Chelsea and the Mole People, Part One

This is a series of short stories, detailing the adventures of Chelsea Childling. You can start with her origin story or pick something from the index.
***

As she sipped on perfectly sweetened coffee, Chelsea contemplated her surroundings and current company.

“What’s with the sighing?” Andy placed fluffy scrambled eggs in front of her.

“This keeps happening.” She waved at the breakfast spread, her rented cabin full of drying canvasses, and her enormous mutt, Bentley, snoring on the porch. “My old partner, Keegan, said I was the most domesticated hunter he ever met. And here I am… again.”

Andy laughed as he joined her at the table. “Cooking for me is boring. Cooking for you is fun. And I kind of like the trees.”

“Still…” She trailed off, remembering that conversation. Keegan had been trying to piss her off, to get her angry enough to talk, and he hadn’t been wrong, as usual. So she let her mouth run without checking what would come out. “Maybe I should settle down. Find a city I like, get a part-time job, and just hunt locally.”

“Ugh.” Andy rolled cat-lined eyes at her. “The grass on my side is not as verdant as you think. My money comes in cycles, and there are dry spells. Not to mention, the best pay day is hunting monsters that look human and work in society. Which means that cops get to know you for beating up “humans”, since most of them don’t know about the supernatural.”

“Something to think about.” She ate her breakfast, still considering a trailer in South Dakota, if not an apartment in Pittsburgh.

Andy grinned over his cup of coffee. “I didn’t just stop in to make you a meal.”

“Oh, really? That’s new.” For the last month, Andy had shown up on her door randomly, day and night, cooked for a few days, and then took off back to New York with some of her paintings in tow.

“I found something big.”

Chelsea sat up straighter. “Big enough to trade for my info?”

“Big enough.” He grimaced. “The mole people are back.”

“Mole people?”

He shook his head. “It’s a New York City thing.”

“Gotcha.” She looked around the cabin. “I only have a week left on my rental, anyway.”

Andy sighed. “I’m going to miss this place.”

“Me too. Can I crash with you until this hunt is done?”

“Sounds good.” He rested his feet on her chair and leaned back with a smile. “But we can lounge here a few more days.”

Despite his talk of lounging, Andy spent the week helping her pack up and donate most of her things with a smile and the usual wink. Though he kept all her painting supplies, no matter what she said.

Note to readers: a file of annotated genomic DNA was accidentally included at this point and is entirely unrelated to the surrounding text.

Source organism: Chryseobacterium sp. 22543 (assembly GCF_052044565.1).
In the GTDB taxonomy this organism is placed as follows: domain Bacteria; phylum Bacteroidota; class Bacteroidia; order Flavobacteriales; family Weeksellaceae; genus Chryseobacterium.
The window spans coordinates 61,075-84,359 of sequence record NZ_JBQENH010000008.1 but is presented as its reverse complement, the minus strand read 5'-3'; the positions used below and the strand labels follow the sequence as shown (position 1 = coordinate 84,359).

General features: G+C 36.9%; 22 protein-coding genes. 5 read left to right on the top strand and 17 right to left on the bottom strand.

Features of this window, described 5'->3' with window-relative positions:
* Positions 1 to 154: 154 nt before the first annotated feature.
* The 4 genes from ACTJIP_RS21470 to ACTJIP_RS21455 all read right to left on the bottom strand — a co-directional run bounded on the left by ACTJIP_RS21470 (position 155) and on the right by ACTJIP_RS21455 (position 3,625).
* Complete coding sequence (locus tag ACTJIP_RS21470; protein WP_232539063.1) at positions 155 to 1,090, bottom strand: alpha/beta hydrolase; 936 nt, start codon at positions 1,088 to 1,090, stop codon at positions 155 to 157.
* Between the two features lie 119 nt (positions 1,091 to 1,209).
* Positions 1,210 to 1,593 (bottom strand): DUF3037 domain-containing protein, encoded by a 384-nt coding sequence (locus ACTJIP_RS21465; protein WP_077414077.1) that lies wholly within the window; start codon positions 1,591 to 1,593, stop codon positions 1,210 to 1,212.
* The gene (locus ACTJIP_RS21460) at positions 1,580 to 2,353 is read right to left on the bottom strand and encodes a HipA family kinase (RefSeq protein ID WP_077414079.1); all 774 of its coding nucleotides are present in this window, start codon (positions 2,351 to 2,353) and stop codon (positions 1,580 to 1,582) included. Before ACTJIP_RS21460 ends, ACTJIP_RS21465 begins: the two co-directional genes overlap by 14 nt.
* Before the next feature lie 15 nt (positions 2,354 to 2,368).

The change from the woods to the concrete jungle of New York City put Chelsea’s teeth on edge. And somehow, the single room at Andy’s haunt felt like a cage, despite being only slightly smaller than her cabin. There definitely wasn’t room for even one easel, no matter what Andy had insisted. She rushed downstairs as soon as possible.

The computers and electronics were shut down today though. Andy’s crew was out, presumably gathering info on these mole people. She weaved through the scattered seats to his room behind the painted bead curtains.

He wore his usual silk pajamas as he read something on his computer. Bentley had already made himself comfortable at Andy’s feet, on the dog bed Andy apparently hadn’t donated like he said. Chelsea snapped a quick picture of him for reference. She done several portraits of him over the summer. One hung over his bed at the other end of the room.

Without looking around, Andy started talking. “So, mole people. Like most demons, they tend to be a cyclical problem. In this case, their cycle has been upended by a disruption to their food chain.”

Chelsea settled on the black leather couch beside the desk. Bentley stretched before sitting at her feet with a whimper. She rubbed at his ear, her chest tightening. Something was up. Andy was too stiff, his normally languid mannerisms cut short. This fight was personal.

Chelsea took a wild shot on finding out why. “What do they eat?”

Andy bared teeth in what may have been an attempt at a smile. “The homeless.”

“Who did they eat?”

He finally met her eye, with a raised eyebrow and a frown. “I was informed that you often missed emotional nuance due to being stuck in your own head.”